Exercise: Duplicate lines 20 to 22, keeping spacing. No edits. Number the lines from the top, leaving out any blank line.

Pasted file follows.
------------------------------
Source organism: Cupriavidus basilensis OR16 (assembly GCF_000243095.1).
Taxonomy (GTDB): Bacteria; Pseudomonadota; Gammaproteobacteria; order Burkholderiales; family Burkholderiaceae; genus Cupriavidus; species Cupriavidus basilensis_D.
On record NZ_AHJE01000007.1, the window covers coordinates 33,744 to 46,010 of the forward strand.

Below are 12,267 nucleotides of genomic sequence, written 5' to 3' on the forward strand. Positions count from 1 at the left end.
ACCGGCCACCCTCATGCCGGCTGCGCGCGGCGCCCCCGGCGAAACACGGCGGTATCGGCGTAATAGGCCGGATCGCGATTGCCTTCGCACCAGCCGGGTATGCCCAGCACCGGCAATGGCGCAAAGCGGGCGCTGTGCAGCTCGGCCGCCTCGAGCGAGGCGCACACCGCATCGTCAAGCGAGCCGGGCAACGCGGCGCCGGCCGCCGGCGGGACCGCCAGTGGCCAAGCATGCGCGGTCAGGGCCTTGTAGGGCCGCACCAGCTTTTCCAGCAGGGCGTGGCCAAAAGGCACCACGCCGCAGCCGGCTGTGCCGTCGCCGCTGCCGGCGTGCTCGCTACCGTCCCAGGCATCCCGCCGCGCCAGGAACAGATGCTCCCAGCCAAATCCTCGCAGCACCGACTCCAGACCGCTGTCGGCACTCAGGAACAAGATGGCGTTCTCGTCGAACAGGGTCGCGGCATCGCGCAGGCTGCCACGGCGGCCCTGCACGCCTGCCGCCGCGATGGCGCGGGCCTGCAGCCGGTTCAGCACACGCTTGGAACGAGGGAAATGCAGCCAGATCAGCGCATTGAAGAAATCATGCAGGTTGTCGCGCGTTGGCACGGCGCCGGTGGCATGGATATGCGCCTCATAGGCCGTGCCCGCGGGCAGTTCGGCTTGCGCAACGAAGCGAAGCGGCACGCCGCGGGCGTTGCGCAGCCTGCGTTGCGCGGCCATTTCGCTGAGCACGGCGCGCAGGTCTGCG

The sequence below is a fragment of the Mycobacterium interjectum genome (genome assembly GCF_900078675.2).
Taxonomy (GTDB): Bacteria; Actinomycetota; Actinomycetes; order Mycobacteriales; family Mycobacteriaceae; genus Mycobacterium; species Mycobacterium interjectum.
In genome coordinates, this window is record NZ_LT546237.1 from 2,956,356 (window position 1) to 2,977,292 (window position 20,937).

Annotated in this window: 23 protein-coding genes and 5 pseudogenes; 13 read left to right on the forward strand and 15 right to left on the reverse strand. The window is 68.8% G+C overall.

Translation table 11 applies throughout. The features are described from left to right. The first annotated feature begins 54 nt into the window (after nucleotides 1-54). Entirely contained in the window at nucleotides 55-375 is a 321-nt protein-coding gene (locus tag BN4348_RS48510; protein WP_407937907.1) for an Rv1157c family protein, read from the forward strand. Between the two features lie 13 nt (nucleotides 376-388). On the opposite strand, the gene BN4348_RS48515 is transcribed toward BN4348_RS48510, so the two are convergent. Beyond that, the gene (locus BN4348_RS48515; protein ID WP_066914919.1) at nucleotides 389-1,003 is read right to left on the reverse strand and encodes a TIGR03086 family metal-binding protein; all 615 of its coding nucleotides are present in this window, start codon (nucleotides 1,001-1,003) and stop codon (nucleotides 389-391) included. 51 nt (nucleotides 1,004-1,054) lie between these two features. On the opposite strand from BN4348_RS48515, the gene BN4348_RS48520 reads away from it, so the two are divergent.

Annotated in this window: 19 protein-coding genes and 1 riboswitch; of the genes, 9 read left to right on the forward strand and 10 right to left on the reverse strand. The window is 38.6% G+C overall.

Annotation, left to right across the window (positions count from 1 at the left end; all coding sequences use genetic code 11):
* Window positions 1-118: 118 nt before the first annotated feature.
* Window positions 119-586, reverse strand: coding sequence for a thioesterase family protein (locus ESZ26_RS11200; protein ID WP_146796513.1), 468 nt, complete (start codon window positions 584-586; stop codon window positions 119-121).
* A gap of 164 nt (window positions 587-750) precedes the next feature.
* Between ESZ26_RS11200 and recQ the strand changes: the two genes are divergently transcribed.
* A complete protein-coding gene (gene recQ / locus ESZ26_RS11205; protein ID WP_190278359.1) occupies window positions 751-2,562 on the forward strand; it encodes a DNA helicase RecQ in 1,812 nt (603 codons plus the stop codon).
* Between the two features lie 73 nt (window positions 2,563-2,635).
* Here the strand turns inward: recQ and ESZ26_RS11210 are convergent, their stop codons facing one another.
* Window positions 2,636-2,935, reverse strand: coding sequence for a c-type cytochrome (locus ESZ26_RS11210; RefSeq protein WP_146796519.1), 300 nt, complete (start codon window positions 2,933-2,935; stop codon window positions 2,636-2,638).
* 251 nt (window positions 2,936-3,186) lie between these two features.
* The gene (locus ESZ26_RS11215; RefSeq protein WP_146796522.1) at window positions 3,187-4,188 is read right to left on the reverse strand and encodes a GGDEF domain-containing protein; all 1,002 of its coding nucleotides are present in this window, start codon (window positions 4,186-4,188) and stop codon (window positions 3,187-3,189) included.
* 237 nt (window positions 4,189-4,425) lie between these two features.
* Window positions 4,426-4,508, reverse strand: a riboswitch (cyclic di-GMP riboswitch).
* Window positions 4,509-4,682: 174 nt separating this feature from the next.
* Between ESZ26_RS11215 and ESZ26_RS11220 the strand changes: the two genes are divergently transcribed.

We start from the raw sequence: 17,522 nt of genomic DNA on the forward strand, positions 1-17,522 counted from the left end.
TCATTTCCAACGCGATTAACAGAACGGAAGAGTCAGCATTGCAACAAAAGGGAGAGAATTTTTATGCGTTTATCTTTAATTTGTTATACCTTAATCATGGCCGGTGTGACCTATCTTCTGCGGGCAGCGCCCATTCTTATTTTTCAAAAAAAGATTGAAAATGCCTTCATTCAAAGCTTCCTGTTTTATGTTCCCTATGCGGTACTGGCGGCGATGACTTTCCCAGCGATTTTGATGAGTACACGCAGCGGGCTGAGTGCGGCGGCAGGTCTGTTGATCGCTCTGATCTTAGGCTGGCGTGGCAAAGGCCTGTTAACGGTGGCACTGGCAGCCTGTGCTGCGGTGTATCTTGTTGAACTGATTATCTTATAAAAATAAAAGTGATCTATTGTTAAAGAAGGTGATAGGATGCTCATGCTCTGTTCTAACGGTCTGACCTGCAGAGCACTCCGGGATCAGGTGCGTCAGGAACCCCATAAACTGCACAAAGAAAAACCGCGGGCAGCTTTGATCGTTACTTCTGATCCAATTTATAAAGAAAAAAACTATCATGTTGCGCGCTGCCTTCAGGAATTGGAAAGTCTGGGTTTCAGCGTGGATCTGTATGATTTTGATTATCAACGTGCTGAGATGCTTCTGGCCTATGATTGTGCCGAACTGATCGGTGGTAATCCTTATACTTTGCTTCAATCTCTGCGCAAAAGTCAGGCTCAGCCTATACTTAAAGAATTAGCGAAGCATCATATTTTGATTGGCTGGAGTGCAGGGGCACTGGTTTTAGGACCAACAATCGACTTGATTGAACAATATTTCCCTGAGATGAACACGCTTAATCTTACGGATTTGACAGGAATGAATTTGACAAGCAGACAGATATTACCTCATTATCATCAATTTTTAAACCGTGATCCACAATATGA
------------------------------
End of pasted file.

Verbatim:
* Window positions 2,636-2,935, reverse strand: coding sequence for a c-type cytochrome (locus ESZ26_RS11210; RefSeq protein WP_146796519.1), 300 nt, complete (start codon window positions 2,933-2,935; stop codon window positions 2,636-2,638).
* 251 nt (window positions 2,936-3,186) lie between these two features.
* The gene (locus ESZ26_RS11215; RefSeq protein WP_146796522.1) at window positions 3,187-4,188 is read right to left on the reverse strand and encodes a GGDEF domain-containing protein; all 1,002 of its coding nucleotides are present in this window, start codon (window positions 4,186-4,188) and stop codon (window positions 3,187-3,189) included.